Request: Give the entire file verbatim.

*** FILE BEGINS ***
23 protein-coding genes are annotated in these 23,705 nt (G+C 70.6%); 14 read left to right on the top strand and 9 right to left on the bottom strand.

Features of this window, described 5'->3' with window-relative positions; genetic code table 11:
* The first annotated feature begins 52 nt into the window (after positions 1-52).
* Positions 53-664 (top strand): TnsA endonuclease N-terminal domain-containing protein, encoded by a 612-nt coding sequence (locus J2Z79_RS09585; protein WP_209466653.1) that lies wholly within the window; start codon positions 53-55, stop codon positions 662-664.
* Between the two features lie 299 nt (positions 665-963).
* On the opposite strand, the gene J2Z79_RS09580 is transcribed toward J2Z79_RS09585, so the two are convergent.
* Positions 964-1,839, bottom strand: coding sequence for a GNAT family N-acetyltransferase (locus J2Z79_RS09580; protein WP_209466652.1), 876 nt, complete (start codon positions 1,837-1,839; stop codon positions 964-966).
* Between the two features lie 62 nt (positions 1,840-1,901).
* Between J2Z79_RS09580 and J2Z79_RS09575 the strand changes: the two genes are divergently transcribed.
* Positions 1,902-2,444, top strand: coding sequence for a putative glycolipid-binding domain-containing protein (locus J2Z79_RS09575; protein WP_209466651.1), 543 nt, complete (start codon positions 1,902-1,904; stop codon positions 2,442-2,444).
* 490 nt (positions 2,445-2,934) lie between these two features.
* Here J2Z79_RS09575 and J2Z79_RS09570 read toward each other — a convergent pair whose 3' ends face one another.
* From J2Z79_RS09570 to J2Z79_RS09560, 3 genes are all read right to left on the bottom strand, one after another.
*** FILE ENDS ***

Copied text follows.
23 protein-coding genes are annotated in these 23,705 nt (G+C 70.6%); 14 read left to right on the top strand and 9 right to left on the bottom strand.

Features of this window, described 5'->3' with window-relative positions; genetic code table 11:
* The first annotated feature begins 52 nt into the window (after positions 1-52).
* Positions 53-664 (top strand): TnsA endonuclease N-terminal domain-containing protein, encoded by a 612-nt coding sequence (locus J2Z79_RS09585; protein WP_209466653.1) that lies wholly within the window; start codon positions 53-55, stop codon positions 662-664.
* Between the two features lie 299 nt (positions 665-963).
* On the opposite strand, the gene J2Z79_RS09580 is transcribed toward J2Z79_RS09585, so the two are convergent.
* Positions 964-1,839, bottom strand: coding sequence for a GNAT family N-acetyltransferase (locus J2Z79_RS09580; protein WP_209466652.1), 876 nt, complete (start codon positions 1,837-1,839; stop codon positions 964-966).
* Between the two features lie 62 nt (positions 1,840-1,901).
* Between J2Z79_RS09580 and J2Z79_RS09575 the strand changes: the two genes are divergently transcribed.
* Positions 1,902-2,444, top strand: coding sequence for a putative glycolipid-binding domain-containing protein (locus J2Z79_RS09575; protein WP_209466651.1), 543 nt, complete (start codon positions 1,902-1,904; stop codon positions 2,442-2,444).
* 490 nt (positions 2,445-2,934) lie between these two features.
* Here J2Z79_RS09575 and J2Z79_RS09570 read toward each other — a convergent pair whose 3' ends face one another.
* From J2Z79_RS09570 to J2Z79_RS09560, 3 genes are all read right to left on the bottom strand, one after another.